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Creators Put Their Finger on Miniature Toy Market

Entrepreneurs: Guided by a 12-year-old and local experts, former marketers design tiny, authentic-looking skateboards.


Some kids doodle when they are bored. Middle-school student Steven Asher fashions scraps of paper into miniature skateboards. And in the hands of his business-minded dad, Steven's finger-size creations have evolved into a thriving $50-million line of toys.

It helped that Steven's father works in the toy industry. A former sales rep who appeared in Wham-O Inc. commercials as a youth, Peter Asher, 50, co-owns small toy distribution and display companies in Escondido.

Guided by 12-year-old Steven, Asher and his partner, former toy merchant Tom Davidson, designed tiny, authentic-looking skateboards of wood and die-cast metal. Two years later, their popular Tech Deck toys are inspiring a slew of knockoffs--as well as an ever-expanding line of Tech Deck shirts, stickers and stationery.

Tech Deck is more than a lesson on the benefits of listening to kids. The corporate landscape is checkered with kid-inspired flops. A recent example is EParties, an online service conceived by the 9-year-old daughter of Internet entrepreneur Jake Winebaum. EToys acquired the failing company in June.

Behind Tech Deck's success are shrewd licensing deals that Asher and Davidson struck with such top skateboard brands as World Industries and Birdhouse Projects, the alter-ego of superstar Tony Hawk. They've forced most competitors to settle for second-tier licenses or to make do with generic toys.

"They've locked up the skate market," said Carlsbad agent Steve Astephen, who represents many extreme-sports athletes.

It wasn't easy at first. Firms in the clubby skateboard business ignored repeated calls from the Tech Deck outsiders. Through a stroke of luck, Asher and Davidson got in to see the owners of influential World Industries. The meeting was arranged by professional skateboarder Chet Thomas, a former classmate of Asher's administrative assistant. Thomas is sponsored by a sister company of World Industries.

Asher learned he had an inside track to World Industries by coincidence. His assistant mentioned her old high school chum after spotting Steven's Chet Thomas signature skateboard in Asher's office.

"It was meant to be," Asher said.

A deal with World Industries paved the way for pacts with other premium skateboard companies. Tech Deck currently has rights to 19 top labels for an average of five years. In return, the skate companies receive an undisclosed royalty on sales. Steven also receives a royalty, according to his father.

Toy companies that market miniature BMX bikes and motorcycles are reluctant to challenge Tech Deck's supremacy in tiny skateboards. Malibu-based Jakks Pacific Inc. plans to round out its extreme-sports lineup with a small collection of mostly generic skateboard toys.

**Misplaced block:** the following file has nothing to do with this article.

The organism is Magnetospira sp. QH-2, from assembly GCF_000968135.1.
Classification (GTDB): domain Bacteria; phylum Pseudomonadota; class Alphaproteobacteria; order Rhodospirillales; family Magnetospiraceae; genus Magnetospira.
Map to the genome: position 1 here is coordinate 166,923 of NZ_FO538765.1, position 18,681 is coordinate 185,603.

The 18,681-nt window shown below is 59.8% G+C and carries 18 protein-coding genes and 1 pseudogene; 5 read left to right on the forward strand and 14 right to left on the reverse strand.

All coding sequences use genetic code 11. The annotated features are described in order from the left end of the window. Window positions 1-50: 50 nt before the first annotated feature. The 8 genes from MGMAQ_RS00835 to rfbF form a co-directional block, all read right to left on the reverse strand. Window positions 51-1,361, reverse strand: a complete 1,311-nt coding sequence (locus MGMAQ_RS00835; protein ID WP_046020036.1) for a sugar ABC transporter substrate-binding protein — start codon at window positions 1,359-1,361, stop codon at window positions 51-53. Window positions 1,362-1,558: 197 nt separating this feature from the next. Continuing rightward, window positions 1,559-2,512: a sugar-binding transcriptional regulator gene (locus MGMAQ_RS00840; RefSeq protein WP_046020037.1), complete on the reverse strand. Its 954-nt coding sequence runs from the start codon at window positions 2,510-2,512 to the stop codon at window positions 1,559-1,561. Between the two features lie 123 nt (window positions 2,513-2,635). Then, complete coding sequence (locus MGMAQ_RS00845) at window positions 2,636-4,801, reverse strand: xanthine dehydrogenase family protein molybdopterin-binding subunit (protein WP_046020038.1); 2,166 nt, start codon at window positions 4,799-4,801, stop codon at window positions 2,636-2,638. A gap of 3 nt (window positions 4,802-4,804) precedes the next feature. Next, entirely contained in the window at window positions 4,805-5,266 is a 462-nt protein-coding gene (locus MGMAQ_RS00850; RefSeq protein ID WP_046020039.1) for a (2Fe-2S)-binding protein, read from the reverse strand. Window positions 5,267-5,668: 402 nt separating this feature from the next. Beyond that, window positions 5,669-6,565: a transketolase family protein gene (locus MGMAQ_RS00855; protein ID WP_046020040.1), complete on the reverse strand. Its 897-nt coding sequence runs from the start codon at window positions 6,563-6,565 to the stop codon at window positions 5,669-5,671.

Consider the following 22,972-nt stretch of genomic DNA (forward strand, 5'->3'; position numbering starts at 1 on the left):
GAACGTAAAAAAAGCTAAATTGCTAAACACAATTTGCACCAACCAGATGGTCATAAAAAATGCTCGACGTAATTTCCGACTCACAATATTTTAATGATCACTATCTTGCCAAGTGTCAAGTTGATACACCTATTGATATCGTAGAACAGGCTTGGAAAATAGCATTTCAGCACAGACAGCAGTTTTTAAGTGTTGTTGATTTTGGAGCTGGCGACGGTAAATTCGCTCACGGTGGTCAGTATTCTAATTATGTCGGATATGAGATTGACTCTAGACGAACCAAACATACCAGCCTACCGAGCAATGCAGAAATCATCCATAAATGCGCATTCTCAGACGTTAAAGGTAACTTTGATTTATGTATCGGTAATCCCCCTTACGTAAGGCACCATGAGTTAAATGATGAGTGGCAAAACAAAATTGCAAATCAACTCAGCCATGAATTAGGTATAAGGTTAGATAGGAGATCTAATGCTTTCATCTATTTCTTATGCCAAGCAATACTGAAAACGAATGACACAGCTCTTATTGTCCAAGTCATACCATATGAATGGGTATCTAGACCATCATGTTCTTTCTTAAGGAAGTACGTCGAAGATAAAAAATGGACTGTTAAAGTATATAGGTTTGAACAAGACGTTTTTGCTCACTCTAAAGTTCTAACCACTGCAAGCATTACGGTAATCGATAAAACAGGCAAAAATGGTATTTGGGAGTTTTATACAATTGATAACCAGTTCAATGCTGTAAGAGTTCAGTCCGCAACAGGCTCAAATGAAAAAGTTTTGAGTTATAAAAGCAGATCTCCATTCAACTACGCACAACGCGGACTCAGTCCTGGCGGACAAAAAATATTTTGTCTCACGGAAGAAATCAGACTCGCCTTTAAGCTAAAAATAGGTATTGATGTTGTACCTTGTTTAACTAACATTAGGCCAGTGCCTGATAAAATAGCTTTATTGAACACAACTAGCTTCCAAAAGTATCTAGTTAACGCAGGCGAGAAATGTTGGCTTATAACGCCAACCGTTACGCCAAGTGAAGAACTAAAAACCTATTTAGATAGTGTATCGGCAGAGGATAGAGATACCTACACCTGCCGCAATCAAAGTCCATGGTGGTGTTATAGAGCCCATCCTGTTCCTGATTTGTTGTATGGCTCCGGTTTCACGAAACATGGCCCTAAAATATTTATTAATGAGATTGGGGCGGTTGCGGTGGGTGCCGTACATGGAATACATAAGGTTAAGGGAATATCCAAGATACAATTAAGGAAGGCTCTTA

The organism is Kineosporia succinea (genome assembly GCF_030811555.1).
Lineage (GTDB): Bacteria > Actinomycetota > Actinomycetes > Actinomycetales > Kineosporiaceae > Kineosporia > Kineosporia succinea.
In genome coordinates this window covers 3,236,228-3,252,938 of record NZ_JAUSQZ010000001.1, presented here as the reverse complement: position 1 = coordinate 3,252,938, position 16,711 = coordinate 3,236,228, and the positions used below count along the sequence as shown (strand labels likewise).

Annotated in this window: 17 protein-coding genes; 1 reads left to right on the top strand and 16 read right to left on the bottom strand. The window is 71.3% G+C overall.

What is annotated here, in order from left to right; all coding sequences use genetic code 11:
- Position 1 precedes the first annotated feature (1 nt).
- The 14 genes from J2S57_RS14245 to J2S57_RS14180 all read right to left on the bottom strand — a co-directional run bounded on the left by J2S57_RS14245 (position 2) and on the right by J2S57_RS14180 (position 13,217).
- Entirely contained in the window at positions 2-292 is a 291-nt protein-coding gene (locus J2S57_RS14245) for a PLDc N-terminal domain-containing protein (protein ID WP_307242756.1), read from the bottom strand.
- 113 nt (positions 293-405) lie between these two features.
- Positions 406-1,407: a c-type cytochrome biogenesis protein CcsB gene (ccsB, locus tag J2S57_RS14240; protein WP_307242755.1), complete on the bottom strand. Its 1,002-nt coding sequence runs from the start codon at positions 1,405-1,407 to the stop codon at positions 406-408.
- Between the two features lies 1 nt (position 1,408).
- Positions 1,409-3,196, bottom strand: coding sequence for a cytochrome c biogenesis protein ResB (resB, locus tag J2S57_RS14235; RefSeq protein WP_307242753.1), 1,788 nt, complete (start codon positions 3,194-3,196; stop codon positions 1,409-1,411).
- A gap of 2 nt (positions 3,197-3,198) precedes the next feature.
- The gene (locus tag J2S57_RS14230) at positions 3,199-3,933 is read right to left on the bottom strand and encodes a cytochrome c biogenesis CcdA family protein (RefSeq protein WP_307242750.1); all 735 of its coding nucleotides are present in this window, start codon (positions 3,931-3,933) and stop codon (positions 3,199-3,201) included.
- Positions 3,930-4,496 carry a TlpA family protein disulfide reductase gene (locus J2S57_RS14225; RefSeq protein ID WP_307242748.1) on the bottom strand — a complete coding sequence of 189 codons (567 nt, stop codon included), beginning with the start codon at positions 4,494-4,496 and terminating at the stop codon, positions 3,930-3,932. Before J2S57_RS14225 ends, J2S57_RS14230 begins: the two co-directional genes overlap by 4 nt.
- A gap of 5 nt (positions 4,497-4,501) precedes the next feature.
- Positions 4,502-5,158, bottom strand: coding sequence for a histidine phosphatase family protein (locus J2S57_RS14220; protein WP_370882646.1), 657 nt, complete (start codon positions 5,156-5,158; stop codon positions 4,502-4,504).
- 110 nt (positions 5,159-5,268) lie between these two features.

"I have to hand it to them," said Stacey Pauly, director of new business development at Jakks Pacific. Referring to Tech Deck, she said, "Their execution has been terrific."

Some critical elements to Tech Deck's prosperity are beyond its control. A drop in the popularity of skateboarding could be disastrous for the brand. And experts believe that knockoffs aimed at younger kids may damage Tech Deck's appeal among preteen boys.

"When it starts going younger, that can kill a buzz," said Bill Jensen, executive editor of the trade magazine Playthings.

But Asher challenges that notion. A recent McDonald's Happy Meal giveaway of generic miniature skateboards seemed to help Tech Deck sales, he said.

"Kids get the McDonald's premium and then they want the real thing," Asher said.

Despite their many years in the toy industry, Asher and Davidson knew little about the skateboard business before they started Tech Deck in early 1998. Premium skateboards are sold through specialty skate shops and sporting goods stores, outside mainstream toy channels.

Asher had spent most of his career as a sales rep for a number of companies, including Toy Biz, Playmates and now-defunct Marshon. As a youngster, he appeared in commercials for Wham-O, where his father was a sales rep. Davidson, 53, was a co-founder of the San Marcos-based PlayCo Toys chain.

Steven and local skate shop owners helped them identify popular brands. And nudged by his father, Steven prepared a two-page memo making a case for the toy.

It should have "metal trucks and real grip tape on the top and graphics on the bottom that look real," Steven wrote. Because it fits in a pocket, kids would use it "at school, with friends at home, maybe in an airplane or car."

Steven's memo left no doubt as to why boys his age would play with it. "Bored," it said.

Asher and Davidson also listened to their licensors. They changed the location of the wheels and the shape of the skateboard at the suggestion of skate company bosses. The hardware and wheels are removable, as with actual skateboards. Children use their fingers to simulate ollies, grinds and other skateboarding tricks.

Pro skater Thomas, 27, came up with the Tech Deck name.

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